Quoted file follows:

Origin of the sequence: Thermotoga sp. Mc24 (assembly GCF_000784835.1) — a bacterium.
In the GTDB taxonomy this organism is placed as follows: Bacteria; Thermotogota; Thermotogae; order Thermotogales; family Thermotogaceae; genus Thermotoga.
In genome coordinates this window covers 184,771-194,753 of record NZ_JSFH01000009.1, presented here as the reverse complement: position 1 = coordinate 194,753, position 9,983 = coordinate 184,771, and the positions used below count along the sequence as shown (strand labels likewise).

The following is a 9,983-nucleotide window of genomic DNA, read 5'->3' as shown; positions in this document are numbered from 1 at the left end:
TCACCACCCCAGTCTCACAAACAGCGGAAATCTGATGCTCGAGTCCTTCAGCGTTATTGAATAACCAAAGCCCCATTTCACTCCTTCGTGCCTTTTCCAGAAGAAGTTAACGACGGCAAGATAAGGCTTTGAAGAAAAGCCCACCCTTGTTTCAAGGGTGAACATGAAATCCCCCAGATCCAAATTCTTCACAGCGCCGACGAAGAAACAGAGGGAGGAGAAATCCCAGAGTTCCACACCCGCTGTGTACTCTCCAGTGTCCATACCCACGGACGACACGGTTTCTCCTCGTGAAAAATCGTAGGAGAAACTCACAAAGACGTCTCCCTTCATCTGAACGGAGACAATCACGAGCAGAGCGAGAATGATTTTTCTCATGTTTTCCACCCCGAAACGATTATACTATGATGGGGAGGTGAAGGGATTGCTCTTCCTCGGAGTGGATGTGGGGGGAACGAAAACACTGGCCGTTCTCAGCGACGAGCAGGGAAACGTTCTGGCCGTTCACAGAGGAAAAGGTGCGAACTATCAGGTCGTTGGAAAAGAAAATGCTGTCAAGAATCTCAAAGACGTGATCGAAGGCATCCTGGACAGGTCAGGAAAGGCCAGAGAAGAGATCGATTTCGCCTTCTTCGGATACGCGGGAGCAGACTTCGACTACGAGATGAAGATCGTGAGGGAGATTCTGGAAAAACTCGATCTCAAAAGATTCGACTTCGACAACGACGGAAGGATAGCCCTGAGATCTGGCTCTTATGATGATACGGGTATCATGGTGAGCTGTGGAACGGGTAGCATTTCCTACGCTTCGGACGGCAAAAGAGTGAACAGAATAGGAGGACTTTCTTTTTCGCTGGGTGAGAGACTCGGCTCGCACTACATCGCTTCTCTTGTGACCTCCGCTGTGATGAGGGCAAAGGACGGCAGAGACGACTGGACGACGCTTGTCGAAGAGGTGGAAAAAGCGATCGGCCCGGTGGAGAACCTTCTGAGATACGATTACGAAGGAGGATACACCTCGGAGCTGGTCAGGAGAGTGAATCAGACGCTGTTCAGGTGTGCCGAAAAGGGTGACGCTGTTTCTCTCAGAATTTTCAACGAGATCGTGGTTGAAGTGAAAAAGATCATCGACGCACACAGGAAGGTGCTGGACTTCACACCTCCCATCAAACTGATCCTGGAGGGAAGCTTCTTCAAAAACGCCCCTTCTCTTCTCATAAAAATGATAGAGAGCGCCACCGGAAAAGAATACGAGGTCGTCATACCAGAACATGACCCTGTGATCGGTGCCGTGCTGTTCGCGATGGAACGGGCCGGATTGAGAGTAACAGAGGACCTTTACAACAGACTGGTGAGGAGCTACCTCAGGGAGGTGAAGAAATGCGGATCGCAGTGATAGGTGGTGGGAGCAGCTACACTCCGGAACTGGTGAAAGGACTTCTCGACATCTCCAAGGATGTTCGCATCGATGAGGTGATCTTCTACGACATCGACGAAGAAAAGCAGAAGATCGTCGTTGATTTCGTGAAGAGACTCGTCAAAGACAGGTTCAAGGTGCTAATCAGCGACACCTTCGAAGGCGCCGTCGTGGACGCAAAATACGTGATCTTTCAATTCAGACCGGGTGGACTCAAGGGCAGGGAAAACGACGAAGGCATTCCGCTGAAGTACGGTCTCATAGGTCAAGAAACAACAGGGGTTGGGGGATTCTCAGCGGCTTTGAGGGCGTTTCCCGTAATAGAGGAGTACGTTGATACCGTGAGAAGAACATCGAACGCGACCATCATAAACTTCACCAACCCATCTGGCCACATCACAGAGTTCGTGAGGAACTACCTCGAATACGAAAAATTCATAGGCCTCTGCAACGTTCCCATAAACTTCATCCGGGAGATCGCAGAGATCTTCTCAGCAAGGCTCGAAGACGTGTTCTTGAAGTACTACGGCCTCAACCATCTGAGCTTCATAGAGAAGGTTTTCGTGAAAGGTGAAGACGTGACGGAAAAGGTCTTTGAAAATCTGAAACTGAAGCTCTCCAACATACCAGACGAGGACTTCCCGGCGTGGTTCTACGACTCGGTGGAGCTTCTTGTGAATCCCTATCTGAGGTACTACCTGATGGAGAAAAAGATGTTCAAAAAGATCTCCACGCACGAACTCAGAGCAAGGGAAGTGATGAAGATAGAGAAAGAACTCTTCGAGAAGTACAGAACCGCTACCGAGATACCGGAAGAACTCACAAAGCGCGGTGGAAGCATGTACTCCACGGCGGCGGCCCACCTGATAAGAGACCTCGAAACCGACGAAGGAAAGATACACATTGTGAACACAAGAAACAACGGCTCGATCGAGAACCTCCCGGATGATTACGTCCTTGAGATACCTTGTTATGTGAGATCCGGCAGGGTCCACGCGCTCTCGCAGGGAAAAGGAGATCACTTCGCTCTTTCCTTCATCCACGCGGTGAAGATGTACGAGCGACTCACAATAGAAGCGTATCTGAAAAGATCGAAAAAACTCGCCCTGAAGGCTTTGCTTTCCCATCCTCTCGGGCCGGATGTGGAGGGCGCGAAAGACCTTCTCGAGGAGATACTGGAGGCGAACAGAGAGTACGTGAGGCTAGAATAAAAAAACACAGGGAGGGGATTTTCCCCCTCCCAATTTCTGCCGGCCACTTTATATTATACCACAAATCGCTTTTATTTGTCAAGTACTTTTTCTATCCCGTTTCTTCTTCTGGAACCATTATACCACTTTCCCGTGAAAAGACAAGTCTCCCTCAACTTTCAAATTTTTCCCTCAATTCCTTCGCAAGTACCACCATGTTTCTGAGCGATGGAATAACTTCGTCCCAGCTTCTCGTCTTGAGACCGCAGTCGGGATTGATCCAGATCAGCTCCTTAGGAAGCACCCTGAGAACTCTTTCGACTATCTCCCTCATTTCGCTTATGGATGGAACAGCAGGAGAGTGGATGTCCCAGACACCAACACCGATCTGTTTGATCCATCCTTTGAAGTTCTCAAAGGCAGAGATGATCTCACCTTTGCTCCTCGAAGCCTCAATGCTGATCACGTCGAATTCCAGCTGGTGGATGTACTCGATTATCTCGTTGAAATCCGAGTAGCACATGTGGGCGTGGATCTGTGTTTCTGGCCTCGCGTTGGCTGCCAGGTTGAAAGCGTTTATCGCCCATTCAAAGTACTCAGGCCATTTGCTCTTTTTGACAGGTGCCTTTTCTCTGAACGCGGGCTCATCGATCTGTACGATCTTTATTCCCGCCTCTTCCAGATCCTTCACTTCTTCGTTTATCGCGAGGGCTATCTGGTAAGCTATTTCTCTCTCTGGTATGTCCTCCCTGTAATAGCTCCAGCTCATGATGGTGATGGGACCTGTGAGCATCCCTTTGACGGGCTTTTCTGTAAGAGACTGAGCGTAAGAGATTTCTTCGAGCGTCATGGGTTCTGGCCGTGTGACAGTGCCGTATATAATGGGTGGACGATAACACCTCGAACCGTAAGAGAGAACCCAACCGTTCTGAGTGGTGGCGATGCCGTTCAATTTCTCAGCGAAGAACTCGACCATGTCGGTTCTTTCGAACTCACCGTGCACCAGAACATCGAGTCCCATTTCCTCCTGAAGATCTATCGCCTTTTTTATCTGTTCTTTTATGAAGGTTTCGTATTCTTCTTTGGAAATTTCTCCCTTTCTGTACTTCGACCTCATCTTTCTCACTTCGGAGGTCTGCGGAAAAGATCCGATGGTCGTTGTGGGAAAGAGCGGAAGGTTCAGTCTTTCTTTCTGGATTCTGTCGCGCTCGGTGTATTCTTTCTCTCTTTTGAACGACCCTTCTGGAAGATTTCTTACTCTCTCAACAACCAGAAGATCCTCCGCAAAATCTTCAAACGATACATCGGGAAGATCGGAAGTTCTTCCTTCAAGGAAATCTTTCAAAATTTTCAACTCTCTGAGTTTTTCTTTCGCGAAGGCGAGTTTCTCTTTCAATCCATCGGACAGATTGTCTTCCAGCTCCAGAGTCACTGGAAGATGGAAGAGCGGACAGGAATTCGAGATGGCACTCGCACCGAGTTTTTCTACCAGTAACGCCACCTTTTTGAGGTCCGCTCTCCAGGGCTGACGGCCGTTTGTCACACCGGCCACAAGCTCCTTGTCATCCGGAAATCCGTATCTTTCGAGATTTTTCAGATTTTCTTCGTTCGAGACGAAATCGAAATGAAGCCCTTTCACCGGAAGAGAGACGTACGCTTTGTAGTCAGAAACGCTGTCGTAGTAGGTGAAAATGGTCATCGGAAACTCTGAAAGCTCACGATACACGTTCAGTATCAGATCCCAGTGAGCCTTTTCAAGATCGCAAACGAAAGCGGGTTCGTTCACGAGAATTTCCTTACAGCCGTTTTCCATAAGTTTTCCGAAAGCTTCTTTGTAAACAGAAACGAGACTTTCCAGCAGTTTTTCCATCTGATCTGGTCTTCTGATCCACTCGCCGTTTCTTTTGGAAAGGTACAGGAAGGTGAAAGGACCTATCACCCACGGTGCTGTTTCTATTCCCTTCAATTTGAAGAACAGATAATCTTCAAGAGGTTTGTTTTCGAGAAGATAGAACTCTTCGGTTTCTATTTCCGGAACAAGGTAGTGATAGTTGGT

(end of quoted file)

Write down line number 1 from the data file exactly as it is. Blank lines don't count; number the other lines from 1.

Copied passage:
Origin of the sequence: Thermotoga sp. Mc24 (assembly GCF_000784835.1) — a bacterium.